HPE, Microsoft Back Mesosphere’s Datacenter OS
Mesosphere, the datacenter operating system startup working at the nexus of hyper-scale application development and cloud-based delivery of micro-services, announced a $73.5 million "strategic" investment round led by Hewlett Packard Enterprise and joined by new investor Microsoft Corp.
San Francisco-based Mesosphere also on Thursday (March 24) released the latest version of its Marathon container orchestration tool and a new continuous application development tool called Velocity. Marathon and Apache Mesos form the basis of the startup's flagship Datacenter Operating System (DCOS) designed to deploy and scale technologies such as Docker containers and Apache Spark.
Lak Ananth, managing director of Hewlett Packard Ventures, touted DCOS as nothing less than "the most exciting new enterprise operating system since Linux." The enterprise IT giant (NASDAQ: HPE), new investor Microsoft (NASDAQ: MSFT) along with other new and existing Silicon Valley venture firms are adding to Mesosphere's coffers which have swelled to $126 million in three funding rounds.
Prior to its investment, Microsoft adopted DCOS as its container orchestration platform while moving last year to bring Docker containers to the Azure cloud. DCOS will run on Windows Server 10, and the Azure container service is expected to be available later this year.
Along with the Azure container service, DCOS is deployed in large private datacenters run by customers such as Verizon (NYSE: VZ) and multiple large financial institutions that Mesosphere declines to identify.
Mesosphere's partnership with HPE will certainly focus on expanding hybrid cloud deployments and moving more enterprise applications to the cloud. However, the startup did not disclose details other than to characterize its work with HPE as a "very meaningful business relationship."
It's a good bet that HPE will leverage DCOS and Mesosphere's other tools to help customers scale their hybrid clouds by pushing application containers and other micro-services to production along with big data and analytics.
DCOS is designed to run services ranging from application containers to real-time big data and analytics engines on the same cluster. "We do take the operating system [approach] literally," Matt Trifiro, Mesosphere's senior vice president, stressed in an interview. The goal is to "make your datacenter as easy to operate as your laptop or smartphone."
Along with Docker and Apache Spark, the startup said its platform is geared to running emerging technologies like the distributed database manager Apache Cassandra and Apache Kafka, the open source messaging system.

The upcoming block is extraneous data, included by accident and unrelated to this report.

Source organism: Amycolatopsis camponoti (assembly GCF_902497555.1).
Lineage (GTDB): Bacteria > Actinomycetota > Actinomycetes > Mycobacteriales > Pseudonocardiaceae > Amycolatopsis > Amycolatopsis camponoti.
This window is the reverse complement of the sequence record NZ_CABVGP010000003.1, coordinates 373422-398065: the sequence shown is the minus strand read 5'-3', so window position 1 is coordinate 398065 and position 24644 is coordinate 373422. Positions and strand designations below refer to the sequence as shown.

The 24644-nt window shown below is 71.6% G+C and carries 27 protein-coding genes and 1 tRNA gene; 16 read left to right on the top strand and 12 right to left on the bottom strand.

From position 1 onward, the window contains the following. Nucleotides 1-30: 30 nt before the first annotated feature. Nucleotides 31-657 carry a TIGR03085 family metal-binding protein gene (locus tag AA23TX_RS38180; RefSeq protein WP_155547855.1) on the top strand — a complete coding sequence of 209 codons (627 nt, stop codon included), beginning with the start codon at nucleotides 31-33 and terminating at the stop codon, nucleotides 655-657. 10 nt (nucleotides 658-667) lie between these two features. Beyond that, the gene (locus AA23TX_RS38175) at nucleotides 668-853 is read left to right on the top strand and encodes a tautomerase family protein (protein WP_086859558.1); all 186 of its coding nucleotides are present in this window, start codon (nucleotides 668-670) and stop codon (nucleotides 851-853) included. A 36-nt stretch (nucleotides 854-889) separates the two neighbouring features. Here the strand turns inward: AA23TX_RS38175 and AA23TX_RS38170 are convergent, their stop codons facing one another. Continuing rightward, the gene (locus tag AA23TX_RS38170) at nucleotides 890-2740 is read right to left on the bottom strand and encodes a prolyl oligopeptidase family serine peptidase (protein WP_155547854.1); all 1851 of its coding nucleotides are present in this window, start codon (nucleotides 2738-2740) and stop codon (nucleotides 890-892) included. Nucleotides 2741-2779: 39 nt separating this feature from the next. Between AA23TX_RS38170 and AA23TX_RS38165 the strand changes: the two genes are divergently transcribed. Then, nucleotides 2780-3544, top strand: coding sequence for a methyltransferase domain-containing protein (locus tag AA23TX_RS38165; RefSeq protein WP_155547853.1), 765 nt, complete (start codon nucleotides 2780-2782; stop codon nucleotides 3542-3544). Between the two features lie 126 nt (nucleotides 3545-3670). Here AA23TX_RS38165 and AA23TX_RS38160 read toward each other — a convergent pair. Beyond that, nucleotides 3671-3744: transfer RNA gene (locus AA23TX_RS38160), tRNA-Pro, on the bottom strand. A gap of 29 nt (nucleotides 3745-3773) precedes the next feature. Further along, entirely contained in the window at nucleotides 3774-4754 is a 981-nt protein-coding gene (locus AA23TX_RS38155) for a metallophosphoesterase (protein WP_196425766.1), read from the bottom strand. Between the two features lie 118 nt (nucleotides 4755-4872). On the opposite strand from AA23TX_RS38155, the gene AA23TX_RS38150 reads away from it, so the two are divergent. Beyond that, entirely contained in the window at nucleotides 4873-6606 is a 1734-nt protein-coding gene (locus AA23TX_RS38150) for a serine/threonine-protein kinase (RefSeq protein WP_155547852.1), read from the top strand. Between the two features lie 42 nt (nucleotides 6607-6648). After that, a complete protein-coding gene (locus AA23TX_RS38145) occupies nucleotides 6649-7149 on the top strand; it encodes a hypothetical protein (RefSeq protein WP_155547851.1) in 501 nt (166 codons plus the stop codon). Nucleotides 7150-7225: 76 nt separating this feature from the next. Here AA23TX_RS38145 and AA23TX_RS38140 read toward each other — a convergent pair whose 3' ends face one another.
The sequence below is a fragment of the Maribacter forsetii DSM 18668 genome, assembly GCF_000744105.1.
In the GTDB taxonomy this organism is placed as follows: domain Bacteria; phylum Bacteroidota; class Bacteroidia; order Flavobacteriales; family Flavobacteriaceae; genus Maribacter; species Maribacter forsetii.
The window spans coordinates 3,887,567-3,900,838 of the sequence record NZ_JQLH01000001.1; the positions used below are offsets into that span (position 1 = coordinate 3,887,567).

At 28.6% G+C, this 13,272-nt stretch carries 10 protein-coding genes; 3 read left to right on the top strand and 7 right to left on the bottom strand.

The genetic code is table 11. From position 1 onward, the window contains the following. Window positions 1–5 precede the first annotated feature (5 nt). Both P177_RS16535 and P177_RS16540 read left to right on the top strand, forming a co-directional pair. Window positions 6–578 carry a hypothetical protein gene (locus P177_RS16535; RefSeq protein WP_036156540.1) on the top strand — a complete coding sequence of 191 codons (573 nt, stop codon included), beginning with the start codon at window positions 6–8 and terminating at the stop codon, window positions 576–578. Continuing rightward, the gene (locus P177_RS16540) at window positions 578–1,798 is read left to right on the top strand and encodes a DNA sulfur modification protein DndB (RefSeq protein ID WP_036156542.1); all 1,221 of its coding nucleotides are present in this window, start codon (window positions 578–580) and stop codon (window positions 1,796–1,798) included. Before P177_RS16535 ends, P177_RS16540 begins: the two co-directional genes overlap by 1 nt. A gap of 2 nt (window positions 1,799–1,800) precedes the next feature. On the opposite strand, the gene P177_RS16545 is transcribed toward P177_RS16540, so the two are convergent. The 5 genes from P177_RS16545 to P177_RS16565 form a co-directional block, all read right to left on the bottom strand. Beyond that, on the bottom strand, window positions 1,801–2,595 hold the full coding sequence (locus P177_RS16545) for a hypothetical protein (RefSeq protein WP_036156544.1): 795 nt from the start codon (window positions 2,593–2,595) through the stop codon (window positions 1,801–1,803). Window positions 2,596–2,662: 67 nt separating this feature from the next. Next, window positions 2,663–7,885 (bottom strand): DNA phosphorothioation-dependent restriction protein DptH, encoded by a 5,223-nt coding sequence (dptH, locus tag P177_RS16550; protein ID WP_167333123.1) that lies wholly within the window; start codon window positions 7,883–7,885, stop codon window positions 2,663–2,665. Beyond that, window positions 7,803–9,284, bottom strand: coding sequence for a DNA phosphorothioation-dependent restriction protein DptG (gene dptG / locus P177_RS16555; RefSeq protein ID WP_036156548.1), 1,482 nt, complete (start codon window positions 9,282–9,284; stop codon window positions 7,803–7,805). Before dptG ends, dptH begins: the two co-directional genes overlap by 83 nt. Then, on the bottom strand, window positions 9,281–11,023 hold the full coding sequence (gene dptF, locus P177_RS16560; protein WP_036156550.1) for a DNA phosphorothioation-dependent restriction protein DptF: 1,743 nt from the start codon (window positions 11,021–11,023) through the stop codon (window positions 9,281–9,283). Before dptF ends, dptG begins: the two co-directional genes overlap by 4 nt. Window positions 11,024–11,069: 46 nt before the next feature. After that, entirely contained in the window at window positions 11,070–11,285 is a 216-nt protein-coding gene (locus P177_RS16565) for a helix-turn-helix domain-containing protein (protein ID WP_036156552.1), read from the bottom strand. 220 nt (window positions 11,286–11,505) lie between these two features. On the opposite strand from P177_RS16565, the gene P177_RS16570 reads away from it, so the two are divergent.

Meanwhile, Mesosphere rolled out version 1.0 of its Marathon container orchestration platform for DCOS along with a new application development tool called Velocity. The latter is designed to accelerate application development and continuously move application containers into production.
Large customers such as Samsung (KRX: 005930) and Yelp (NYSE: YELP) have already wrung out Marathon orchestration in production settings, Mesosphere noted. The full-up version includes new networking and security features.
Velocity, meanwhile, aims to help accelerate application delivery via "continuous integration and continuous delivery" in settings based on Docker containers, Apache Mesos and, at its core, the Jenkins continuous integration service for software development.
Velocity essentially integrates Jenkins with Marathon orchestration, explained Amr Abdelrazik, Mesosphere's product manager. As application development merges with operations, "It's a steep learning curve for a lot of organizations," Abdelrazik explained.
With Velocity, Mesosphere is looking to do for DevOps what DCOS aims to do for the datacenter: type a single command to perform a live update or scale up an application to production.
Trifiro described the current DevOps challenge this way: The CIO of a major bank told Mesosphere it has as many developers as Google, "it just doesn't have any Google [like] developers." Hence, the startup claims large financial institutions are embracing DCOS as a way of consolidating a range of operations on a single cluster.
Along with Microsoft, Mesosphere said other new investors included A Capital and Triangle Peak Partners. Other existing investors include Andreessen Horowitz, Khosla Ventures and Fuel Capital. Trifiro asserted that backing from HPE and Microsoft signals nothing less than a "realignment of the industry around our technology."